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|Title:||Land-atmosphere coupling during the last glacial maximum: an Australian perspective|
|Publisher:||International Union For Quaternary Research (INQUA)|
|Citation:||Larsen J., Nanson G., & Cendón D. I. (2011). Land-atmosphere coupling during the last glacial maximum: an Australian perspective. Paper presented at the 18th International Union for Quaternary Research Congress, Berne, Switzerland, 21st-27th July 2011.|
|Abstract:||The last glacial climate experienced extreme variability, however during the peak of the glacial conditions, the last glacial maximum (LGM), many areas of the Southern Hemisphere do not appear to experience corresponding minima in temperature and precipitation. This presents a considerable conundrum for our understanding of glacial climates, and more specifically for the land-atmosphere energy balance. In an effort to gain further insight, we examine potential scenarios for the water budget on the Australian continent during the LGM, and compare these with a variety of direct and proxy evidence for temperature, evaporation, and precipitation. Current research suggests some areas of Australia were wetter than expected during the LGM, however many researchers have also suggested precipitation in most areas was lower than the present. Thus in order to rectify the water balance, lower global surface air temperatures have been used to infer correspondingly lower evaporation rates. We examine both the theoretical and the palaeoclimatic evidence for lower evaporation, and find that in many cases, the relationship between lower temperature and evaporation is not straightforward. If the global hydrological cycle was slowed by lower global temperatures, then reduced overall actual evaporation could potentially increase atmospheric capacity depending on the vapour pressure deficit. Furthermore, atmospheric demand strongly depends on whether the environment is water limited or energy limited, and since much of the Australian continent is water limited, we expect actual evaporation to be much more sensitive to other external forcings such as wind speed and solar irradiance than temperature. These results have significant implications for the continental water balance, and alterative scenarios for precipitation, runoff, evaporation, vegetation and atmospheric feedback are proposed.|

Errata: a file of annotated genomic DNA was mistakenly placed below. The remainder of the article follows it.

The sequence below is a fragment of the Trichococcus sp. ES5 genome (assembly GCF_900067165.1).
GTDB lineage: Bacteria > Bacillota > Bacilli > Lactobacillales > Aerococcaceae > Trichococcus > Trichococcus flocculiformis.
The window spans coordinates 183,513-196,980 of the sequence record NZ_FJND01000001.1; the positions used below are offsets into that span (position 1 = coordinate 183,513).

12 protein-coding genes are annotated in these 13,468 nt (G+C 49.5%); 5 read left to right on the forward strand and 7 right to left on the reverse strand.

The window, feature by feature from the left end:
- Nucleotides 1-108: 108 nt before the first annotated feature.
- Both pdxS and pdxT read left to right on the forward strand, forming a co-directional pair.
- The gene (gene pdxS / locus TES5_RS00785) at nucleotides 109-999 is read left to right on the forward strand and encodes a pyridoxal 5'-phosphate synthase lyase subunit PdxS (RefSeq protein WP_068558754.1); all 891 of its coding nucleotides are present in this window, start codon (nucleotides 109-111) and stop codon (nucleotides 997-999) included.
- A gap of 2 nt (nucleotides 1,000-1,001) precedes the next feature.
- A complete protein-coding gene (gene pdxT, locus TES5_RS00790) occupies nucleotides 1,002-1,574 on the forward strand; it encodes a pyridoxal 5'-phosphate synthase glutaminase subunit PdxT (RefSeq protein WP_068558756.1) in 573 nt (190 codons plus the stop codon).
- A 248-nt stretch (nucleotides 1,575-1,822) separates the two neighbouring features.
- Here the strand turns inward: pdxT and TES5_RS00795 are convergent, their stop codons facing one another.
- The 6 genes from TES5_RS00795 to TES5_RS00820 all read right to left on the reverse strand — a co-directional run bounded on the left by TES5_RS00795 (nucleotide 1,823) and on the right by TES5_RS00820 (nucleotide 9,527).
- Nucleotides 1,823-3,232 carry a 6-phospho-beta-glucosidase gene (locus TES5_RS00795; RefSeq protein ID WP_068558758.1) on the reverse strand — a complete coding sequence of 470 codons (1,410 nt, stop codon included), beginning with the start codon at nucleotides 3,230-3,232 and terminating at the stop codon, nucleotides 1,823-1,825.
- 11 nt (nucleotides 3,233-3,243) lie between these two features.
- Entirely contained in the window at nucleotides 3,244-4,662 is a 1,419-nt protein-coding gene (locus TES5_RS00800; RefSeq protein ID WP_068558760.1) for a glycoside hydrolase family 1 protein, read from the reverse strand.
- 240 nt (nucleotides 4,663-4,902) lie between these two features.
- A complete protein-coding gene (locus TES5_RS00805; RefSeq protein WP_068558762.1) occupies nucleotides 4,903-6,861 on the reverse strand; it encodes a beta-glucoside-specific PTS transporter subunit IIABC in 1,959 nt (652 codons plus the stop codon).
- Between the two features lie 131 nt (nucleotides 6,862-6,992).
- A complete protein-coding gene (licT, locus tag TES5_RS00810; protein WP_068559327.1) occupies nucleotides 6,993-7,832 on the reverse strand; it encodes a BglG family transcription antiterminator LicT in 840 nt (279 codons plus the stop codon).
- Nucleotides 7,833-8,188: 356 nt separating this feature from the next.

|Appears in Collections:||Conference Publications|
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